Shara's Reviews > Devil Said Bang

Devil Said Bang by Richard Kadrey
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's review
Oct 10, 2012

bookshelves: dnf
I own a copy

The premise: ganked from Getting out of hell is just the beginning...

What do you do after you've escaped Hell, gone back, uncovered the true nature of God, and then managed to become the new Lucifer?

Well, if you're James Stark, you have to figure out how to run Hell while also trying to get back out of it . . . again. Plus there's the small matter of surviving. Because everyone in Heaven, Hell, and in between wants to be the fastest gun in the universe, and the best way to do so is to take down Lucifer, a.k.a. James Stark.

And it's not like being in L.A. is any better—a serial-killer ghost is running wild and Stark's angelic alter ego is hiding among the lost days of time with a secret cabal who can rewrite reality. Starting to care for people and life again is a real bitch for a stone-cold killer.

My Rating: 3 - Not My Cup of Tea (DNF)

So yeah. I was reading along and reading along, and I kept thinking that I just wasn't interested in anything that was happening in the pages. And what's strange is that while reading, I was remembering that I'd hesitated before pre-ordering the book. I hesitated (not remembering that I was looking forward to what would happen next) because of partial urban fantasy burn-out, and the genre just isn't grabbing me like it used to. There's also the fact that over the summer, I noticed Kadrey had released an e-book novella, Devil in the Dollhouse (which is free for the Kindle right now, if anyone wants to take advantage), and I just wasn't interested enough to read THAT either. If I wasn't interested in a little story, which takes far less time to read, why did I think I'd be okay with the book?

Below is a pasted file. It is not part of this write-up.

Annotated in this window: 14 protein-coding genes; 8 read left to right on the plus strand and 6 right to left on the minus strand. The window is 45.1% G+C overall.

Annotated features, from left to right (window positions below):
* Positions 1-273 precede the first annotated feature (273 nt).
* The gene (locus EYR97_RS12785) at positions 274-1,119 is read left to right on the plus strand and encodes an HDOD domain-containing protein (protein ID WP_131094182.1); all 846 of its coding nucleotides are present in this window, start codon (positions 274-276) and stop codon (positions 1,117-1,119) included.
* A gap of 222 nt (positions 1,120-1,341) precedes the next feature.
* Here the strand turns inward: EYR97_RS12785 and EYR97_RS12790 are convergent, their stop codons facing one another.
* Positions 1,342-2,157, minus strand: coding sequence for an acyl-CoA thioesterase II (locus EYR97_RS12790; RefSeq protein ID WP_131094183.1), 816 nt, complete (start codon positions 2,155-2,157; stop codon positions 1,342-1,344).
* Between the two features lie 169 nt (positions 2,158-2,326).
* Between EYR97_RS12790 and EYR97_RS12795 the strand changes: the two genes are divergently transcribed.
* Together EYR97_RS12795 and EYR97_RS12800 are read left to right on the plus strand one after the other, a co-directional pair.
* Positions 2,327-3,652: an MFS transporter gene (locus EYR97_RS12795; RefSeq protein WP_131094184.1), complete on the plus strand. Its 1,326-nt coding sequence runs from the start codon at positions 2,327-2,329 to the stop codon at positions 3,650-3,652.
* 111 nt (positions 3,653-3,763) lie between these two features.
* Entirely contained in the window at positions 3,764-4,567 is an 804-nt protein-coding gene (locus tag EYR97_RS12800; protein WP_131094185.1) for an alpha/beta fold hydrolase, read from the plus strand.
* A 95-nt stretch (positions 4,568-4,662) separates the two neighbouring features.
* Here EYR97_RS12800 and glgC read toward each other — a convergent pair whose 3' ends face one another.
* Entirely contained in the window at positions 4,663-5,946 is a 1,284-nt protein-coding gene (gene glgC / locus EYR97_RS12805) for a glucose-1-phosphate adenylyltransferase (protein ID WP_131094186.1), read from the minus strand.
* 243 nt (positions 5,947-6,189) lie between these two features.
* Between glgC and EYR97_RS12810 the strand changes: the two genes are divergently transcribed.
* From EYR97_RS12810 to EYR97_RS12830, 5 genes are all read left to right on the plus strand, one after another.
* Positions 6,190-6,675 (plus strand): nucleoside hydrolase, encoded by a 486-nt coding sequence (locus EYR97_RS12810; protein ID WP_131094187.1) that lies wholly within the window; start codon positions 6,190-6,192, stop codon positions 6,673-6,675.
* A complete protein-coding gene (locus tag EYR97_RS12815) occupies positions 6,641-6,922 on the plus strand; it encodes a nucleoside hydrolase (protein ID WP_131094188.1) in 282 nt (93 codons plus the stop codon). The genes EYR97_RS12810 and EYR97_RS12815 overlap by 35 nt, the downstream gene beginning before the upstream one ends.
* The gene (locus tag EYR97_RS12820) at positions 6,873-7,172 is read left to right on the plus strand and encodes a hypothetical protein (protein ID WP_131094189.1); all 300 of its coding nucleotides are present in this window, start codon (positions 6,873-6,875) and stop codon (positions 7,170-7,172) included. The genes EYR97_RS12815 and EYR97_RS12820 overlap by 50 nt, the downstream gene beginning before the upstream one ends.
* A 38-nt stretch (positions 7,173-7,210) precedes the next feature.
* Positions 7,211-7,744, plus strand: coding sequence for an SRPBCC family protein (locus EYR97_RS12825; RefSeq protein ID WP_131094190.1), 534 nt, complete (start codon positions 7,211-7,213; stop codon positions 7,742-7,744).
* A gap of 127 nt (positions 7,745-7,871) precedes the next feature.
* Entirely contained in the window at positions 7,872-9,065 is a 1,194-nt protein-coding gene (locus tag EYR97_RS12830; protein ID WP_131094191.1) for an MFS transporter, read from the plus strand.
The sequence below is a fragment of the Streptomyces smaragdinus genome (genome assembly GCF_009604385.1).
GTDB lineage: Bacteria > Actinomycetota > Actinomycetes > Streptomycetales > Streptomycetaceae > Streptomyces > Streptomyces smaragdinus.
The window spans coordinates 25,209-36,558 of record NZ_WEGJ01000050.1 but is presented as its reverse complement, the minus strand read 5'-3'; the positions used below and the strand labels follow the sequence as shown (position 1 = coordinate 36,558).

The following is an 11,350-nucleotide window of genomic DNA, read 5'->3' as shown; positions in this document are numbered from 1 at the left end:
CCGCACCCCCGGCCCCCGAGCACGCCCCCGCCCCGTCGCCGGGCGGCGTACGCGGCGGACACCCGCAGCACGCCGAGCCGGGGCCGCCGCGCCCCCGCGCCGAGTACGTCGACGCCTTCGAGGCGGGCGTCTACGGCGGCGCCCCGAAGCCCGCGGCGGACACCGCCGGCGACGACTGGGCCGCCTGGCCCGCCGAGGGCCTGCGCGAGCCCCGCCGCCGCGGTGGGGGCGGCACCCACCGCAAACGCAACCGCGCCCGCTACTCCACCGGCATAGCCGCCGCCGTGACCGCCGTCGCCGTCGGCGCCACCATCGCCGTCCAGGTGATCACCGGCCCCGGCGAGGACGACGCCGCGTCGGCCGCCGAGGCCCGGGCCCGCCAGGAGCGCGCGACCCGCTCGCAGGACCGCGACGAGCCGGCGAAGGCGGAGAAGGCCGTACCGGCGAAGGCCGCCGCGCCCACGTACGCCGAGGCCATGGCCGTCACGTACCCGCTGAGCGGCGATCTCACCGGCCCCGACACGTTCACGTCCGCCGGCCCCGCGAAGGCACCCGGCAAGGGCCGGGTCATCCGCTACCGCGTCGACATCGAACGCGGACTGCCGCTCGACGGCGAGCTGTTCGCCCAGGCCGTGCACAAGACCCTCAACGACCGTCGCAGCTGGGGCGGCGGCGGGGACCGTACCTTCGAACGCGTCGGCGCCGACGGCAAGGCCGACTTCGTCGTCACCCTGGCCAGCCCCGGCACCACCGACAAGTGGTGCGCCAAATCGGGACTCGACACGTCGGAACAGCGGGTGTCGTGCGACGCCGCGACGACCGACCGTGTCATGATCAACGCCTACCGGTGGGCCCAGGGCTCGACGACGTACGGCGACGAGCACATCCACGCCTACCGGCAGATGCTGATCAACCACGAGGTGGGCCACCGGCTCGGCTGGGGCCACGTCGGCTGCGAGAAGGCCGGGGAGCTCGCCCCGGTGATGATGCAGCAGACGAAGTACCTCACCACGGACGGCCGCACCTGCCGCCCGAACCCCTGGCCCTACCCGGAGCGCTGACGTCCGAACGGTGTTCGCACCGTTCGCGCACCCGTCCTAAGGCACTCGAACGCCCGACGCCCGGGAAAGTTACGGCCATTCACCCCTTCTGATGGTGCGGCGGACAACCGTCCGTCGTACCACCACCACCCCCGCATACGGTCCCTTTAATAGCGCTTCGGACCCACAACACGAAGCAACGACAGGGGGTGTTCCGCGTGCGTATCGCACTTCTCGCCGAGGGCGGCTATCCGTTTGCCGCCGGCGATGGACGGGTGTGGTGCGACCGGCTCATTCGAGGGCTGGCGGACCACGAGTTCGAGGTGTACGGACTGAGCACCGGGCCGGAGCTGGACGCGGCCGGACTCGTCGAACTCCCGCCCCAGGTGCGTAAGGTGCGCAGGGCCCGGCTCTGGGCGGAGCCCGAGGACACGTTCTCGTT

If the book had grabbed me in the first hundred pages, I would've been all right. Sometimes you just need to remember why you enjoyed the author in the past, you know? And I did like the scenes with Wild Bill Hickok, yet there's an implication that it was Charlie Utter who, as Bill puts it on page 74, "so violently disrupted my final card game." Wait, what? The little I know (yes, you can blame Deadwood, and yes, I know that's about as accurate as believing everything you read on Wikipedia), Utter and Bill were companions and friends. Is that a typo, or is there some conspiracy over who really killed Wild Bill Hickok? Whatever the case, it ruined the author's credibility in my mind, and I'm also tired of Stark making cracks on Glocks every chance he gets. The first time, in the first book, fine, whatever. But by book four, this teeny part of his personality is getting old and repetitive.

But really, nothing happens. The stuff that does happen just doesn't interest me, and it doesn't help that this is at least the second book I've picked up this year that features the main POV character going to hell and running the show.

This doesn't mean I won't try again in the future. The series isn't over, and if I hear it truly ends with an awesome bang, I'll be happy to pick this back up and give it another go. But right now, I'm just not interested any more, and when I realized I was no longer interested, I decided to move onto something I was interested in instead.

If you want the full review, which really only includes cover commentary aside from what you read here, you can click the link below to go to my blog. As always, comments and discussion are most welcome.


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Reading Progress

09/29/2012 page 54
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